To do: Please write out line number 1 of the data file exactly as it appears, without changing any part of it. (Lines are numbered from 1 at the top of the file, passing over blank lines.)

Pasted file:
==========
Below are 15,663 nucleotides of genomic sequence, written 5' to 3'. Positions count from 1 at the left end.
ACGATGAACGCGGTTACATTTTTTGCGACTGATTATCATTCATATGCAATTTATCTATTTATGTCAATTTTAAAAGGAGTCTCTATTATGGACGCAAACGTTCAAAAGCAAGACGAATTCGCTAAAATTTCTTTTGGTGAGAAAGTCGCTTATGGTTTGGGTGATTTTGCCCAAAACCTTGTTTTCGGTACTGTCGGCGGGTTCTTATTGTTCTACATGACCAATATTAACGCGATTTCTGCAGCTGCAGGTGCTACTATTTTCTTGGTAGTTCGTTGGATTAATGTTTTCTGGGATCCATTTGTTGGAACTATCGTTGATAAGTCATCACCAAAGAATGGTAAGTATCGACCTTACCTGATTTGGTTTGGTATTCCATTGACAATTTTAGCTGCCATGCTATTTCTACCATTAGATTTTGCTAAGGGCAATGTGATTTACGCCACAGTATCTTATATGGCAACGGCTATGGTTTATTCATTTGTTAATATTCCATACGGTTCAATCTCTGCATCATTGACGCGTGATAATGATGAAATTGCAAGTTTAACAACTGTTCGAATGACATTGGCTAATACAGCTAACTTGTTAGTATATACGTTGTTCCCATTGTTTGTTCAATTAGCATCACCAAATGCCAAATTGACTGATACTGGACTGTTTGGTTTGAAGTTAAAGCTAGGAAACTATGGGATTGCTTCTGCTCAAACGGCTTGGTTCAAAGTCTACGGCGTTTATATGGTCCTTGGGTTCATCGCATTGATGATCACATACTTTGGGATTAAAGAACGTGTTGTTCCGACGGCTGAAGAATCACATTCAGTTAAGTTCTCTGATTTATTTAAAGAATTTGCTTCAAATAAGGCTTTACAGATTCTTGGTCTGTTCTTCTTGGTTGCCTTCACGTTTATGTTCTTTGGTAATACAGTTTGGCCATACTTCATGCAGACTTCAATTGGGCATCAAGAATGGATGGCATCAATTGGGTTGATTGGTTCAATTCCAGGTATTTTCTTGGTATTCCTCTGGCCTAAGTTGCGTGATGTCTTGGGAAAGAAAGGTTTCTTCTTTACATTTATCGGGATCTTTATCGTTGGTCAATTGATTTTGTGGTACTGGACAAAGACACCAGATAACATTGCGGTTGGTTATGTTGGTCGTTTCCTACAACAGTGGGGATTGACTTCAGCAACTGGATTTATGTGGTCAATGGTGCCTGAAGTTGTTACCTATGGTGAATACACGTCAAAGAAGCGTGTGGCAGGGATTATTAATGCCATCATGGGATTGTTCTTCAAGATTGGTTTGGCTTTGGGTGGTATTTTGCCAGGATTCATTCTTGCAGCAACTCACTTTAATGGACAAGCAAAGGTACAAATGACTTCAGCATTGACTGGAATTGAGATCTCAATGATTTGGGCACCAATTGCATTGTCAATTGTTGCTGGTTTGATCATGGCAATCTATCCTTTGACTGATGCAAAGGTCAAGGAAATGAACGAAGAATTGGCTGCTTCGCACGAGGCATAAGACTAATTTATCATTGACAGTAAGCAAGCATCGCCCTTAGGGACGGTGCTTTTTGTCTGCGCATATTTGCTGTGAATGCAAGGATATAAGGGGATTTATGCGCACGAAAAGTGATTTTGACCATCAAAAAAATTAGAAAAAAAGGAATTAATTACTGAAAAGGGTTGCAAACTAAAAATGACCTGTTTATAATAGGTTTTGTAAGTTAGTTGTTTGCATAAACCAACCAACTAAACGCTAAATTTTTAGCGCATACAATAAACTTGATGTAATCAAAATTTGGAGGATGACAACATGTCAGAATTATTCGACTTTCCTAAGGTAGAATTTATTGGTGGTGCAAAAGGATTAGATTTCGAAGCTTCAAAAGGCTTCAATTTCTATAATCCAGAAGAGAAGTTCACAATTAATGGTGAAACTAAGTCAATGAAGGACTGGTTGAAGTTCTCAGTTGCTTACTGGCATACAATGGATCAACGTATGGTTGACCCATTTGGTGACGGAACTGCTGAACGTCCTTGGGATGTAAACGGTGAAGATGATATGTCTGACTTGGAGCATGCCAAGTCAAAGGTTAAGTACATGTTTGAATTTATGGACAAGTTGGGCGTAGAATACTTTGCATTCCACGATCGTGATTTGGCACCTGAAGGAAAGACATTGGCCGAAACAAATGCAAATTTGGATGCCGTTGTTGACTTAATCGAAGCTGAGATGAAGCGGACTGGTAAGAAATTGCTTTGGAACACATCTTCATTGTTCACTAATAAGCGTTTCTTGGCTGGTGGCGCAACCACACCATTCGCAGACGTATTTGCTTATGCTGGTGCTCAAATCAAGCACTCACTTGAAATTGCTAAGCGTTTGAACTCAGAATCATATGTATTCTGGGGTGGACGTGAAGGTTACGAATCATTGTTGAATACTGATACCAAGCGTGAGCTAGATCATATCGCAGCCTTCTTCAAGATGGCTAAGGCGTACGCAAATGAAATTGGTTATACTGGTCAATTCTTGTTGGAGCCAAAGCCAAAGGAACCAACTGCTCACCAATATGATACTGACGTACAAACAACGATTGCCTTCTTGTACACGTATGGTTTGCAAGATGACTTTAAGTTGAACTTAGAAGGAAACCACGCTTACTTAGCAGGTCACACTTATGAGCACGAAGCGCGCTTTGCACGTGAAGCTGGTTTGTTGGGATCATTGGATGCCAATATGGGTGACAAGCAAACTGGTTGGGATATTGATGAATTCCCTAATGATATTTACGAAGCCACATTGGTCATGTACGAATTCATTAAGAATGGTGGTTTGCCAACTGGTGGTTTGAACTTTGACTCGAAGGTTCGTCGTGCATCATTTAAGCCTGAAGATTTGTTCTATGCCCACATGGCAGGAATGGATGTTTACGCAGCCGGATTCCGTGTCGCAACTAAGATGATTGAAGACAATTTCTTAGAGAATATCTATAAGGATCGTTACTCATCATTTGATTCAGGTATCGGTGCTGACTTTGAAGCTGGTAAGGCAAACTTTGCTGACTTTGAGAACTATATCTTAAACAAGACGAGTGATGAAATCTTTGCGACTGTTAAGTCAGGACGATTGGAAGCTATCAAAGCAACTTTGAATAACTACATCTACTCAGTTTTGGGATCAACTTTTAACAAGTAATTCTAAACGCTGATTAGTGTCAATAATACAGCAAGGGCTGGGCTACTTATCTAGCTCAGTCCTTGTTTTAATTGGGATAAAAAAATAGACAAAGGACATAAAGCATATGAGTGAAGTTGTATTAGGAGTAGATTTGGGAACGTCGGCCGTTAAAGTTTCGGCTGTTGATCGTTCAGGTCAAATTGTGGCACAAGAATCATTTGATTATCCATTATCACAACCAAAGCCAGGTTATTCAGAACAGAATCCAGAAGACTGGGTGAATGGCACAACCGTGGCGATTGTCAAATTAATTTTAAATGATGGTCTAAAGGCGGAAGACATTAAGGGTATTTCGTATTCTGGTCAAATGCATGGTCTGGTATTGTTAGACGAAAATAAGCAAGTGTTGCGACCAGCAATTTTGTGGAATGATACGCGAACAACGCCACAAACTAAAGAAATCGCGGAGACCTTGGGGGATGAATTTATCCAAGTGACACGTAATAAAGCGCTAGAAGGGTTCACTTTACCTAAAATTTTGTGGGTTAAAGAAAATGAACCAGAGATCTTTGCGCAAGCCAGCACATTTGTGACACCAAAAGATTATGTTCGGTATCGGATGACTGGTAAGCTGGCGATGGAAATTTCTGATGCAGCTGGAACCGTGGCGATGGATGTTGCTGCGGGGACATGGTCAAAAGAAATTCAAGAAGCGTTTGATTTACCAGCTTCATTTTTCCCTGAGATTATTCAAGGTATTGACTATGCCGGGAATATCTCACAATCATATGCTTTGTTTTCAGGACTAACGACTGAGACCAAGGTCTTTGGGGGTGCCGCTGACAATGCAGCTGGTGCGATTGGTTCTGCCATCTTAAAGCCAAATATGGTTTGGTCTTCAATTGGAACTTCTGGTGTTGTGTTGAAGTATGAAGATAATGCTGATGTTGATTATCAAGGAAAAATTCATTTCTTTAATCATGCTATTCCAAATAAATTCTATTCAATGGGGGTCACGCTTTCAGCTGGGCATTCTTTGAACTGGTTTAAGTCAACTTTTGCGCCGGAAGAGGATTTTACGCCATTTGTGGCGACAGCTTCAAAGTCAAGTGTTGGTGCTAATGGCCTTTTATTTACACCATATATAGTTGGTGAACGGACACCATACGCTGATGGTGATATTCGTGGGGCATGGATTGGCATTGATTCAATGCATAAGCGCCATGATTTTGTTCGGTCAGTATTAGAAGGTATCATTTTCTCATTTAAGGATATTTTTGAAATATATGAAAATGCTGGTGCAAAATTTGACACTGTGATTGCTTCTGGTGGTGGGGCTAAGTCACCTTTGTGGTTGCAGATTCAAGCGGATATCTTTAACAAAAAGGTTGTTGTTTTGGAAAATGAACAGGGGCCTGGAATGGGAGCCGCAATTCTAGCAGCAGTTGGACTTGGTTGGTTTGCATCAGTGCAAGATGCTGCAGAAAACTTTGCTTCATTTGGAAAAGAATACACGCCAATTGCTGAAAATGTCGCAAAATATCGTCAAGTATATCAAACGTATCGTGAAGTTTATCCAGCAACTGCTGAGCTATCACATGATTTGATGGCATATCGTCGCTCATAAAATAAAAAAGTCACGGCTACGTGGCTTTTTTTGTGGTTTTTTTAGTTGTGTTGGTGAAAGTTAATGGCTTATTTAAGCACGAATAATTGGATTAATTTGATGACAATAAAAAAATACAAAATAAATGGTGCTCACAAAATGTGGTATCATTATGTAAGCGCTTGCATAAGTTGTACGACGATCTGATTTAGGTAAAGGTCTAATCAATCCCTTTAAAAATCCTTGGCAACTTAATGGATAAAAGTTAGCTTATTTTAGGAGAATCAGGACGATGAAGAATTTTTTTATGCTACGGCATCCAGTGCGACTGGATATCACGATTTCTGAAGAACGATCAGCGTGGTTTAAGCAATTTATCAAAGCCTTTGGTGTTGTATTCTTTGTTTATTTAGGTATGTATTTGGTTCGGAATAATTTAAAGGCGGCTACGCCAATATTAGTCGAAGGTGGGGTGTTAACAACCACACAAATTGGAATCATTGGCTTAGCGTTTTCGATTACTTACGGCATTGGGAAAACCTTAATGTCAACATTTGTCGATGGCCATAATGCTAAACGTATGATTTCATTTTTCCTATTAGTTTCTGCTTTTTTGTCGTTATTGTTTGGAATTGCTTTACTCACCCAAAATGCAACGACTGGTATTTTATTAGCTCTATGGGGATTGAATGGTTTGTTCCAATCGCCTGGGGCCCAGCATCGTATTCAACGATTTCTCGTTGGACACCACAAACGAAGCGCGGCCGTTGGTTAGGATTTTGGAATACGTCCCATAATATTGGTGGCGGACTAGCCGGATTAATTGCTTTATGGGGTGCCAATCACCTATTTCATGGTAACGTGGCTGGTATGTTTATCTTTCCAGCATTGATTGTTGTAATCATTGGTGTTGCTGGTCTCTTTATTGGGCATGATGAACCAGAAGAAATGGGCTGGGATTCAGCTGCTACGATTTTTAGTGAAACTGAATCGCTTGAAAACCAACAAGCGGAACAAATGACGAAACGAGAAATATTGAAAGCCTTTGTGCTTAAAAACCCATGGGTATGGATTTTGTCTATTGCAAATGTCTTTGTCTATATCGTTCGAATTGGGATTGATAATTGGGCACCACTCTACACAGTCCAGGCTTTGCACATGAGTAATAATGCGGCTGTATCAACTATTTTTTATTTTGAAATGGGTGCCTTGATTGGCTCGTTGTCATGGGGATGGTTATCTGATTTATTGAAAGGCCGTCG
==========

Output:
Below are 15,663 nucleotides of genomic sequence, written 5' to 3'. Positions count from 1 at the left end.